Posted by: Lisa Hill | January 26, 2022

Pointed Roofs, (Pilgrimage #1) by Dorothy Richardson

Like Brona, (whose thoughts you can read here) when I saw a Tweet from Neglected Books about a Readalong for Dorothy Richardson’s Pilgrimage, a sequence of 13 semi-autobiographical novels, I was intrigued.  I had never heard of her but after confirming at Wikipedia that she was one of the earliest modernist novelists to use stream of consciousness as a narrative technique, I thought I might keep an eye on the project and (since we are still having postal delays) I put my hostility to Amazon to one side and bought a Kindle edition of the first of the series, Pilgrimage, so that I could be on time for the start of the Readalong.

Inevitably, I started reading before I was supposed to.  I am hopeless at Readalongs, I’ve failed the timing of every one I’ve ever tried.

Alas, it didn’t take long for me to feel underwhelmed.  Wikipedia also states that Richardson (1873-1957), is also considered an important feminist writer, because of the way her work assumes the validity and importance of female experiences as a subject for literature.  I try not to be disloyal to the Sisterhood but while I agree that any experiences can be a subject for literature, they must be rendered sufficiently interesting to maintain the attention of the reader.  I could not muster the slightest interest in Miriam Henderson and the petty dramas of the German boarding-school where she becomes a governess.

Yes, I was bored by Pointed Roofs.

(I kept thinking of Daisy White’s bright and lively response to her time in a French boarding school, which I read about in Je Suis Australienne, Remarkable Women in France, 1880-1945, by Rosemary Lancaster, which I reviewed here.)

Alarmed by my failure to engage with material so highly esteemed by other readers, I tried looking at the materials on the website set up especially for the Readalong.  Ok, I confess: yes, *yawn* there is a lot about clothes in Pointed Roofs, but I did not add to my ennui by looking at more stuff about women’s fashions.

Funny German dresses, thought Miriam, funny… and old. Her mind hovered and wondered over these German dresses—did she like them or not—something about them—she glanced at Elsa, sitting opposite in the dull faint electric blue with black lace sleeves she had worn since the warm weather set in. Even Ulrica, thin and straight now… like a pole… in a tight flat dress of saffron muslin sprigged with brown leaves, seemed to be included in something that made all these German dresses utterly different from anything the English girls could have worn. What was it? It was crowned by the Bergmanns’ dresses. It had begun in a summer dress of Minna’s, black with a tiny sky-blue spot and a heavy ruche round the hem. She thought she liked it. It seemed to set the full tide of summer round the table more than the things of the English girls—and yet the dresses were ugly—and the English girls’ dresses were not that… they were nothing… plain cottons and zephyrs with lace tuckers—no ruches. It was something somehow in the ruches—the ruches and the little peaks of neck. (Pointed Roofs: Pilgrimage, Volume 1 Dorothy Richardson, HardPress Publishing. Kindle Edition, pp. 109-110).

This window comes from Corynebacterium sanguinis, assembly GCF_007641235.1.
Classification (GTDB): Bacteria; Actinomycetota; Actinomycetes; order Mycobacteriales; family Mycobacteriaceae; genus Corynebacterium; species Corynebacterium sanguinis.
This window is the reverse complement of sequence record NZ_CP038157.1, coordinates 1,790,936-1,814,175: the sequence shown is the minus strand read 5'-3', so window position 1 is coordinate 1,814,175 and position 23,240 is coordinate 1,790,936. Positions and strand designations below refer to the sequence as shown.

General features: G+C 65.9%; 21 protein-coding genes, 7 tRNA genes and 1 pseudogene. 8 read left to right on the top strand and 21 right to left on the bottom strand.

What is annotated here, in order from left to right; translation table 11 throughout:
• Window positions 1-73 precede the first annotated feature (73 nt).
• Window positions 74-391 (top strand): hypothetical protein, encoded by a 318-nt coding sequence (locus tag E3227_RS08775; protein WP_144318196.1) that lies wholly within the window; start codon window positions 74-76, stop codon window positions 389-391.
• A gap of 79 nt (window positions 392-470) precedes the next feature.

However I did read the background stuff about Richardson’s experiences of being a governess in Hanover, and I noted the List of Characters.

And then I read the post titled ‘Leon Edel on Learning How to Read Pilgrimage’. It was much more interesting than reading Pilgrimage itself.

Leon Edel was an eminent American literary critic and an expert on Henry James.  I bonded with him straight away when I read this:

Let us look at Dorothy Richardson’s Pointed Roofs, the first volume or “chapter” of her twelve-volume Pilgrimage. About the entire work there are extremes of opinion —some readers find it unreadable and “impossible” while others speak of it with high emotion. Whether we are able to read it or not we must accept its “pioneer” place in the history of the twentieth-century novel. Miss Richardson set herself a difficult experiment, perhaps more difficult in a technical sense than Proust’s: like her French contemporary she placed the reader in the mind of a single character, and with great tenacity of purpose held to her difficult task until it was completed. The twelve “chapters” deal exclusively with the pilgrimage of Miriam Henderson’s mind from adolescence to middle life.

At this point in the inquiry it seems to me that I can best discuss the entire question of the reader’s relation to the novel of subjectivity by drawing upon my own experience in the reading of Pointed Roofs. I read it first two decades ago and found I could develop no interest in Miriam Henderson and her emotional adventures in the German boarding-school to which she goes to teach the English language. The volume indeed discouraged me from reading any of its successors, and it seemed to me that the great defect of the book was that Dorothy Richardson had selected too dull a mind for her experiment. Returning to Pointed Roofs after two decades, I found once more that my interest lagged. The author was involving me in a world of chirping females, and I had to force myself to absorb the contents of each page. The heroine struck me as immature and wholly without interest.  (From The Modern Psychological Novel, Grosset & Dunlap (1964).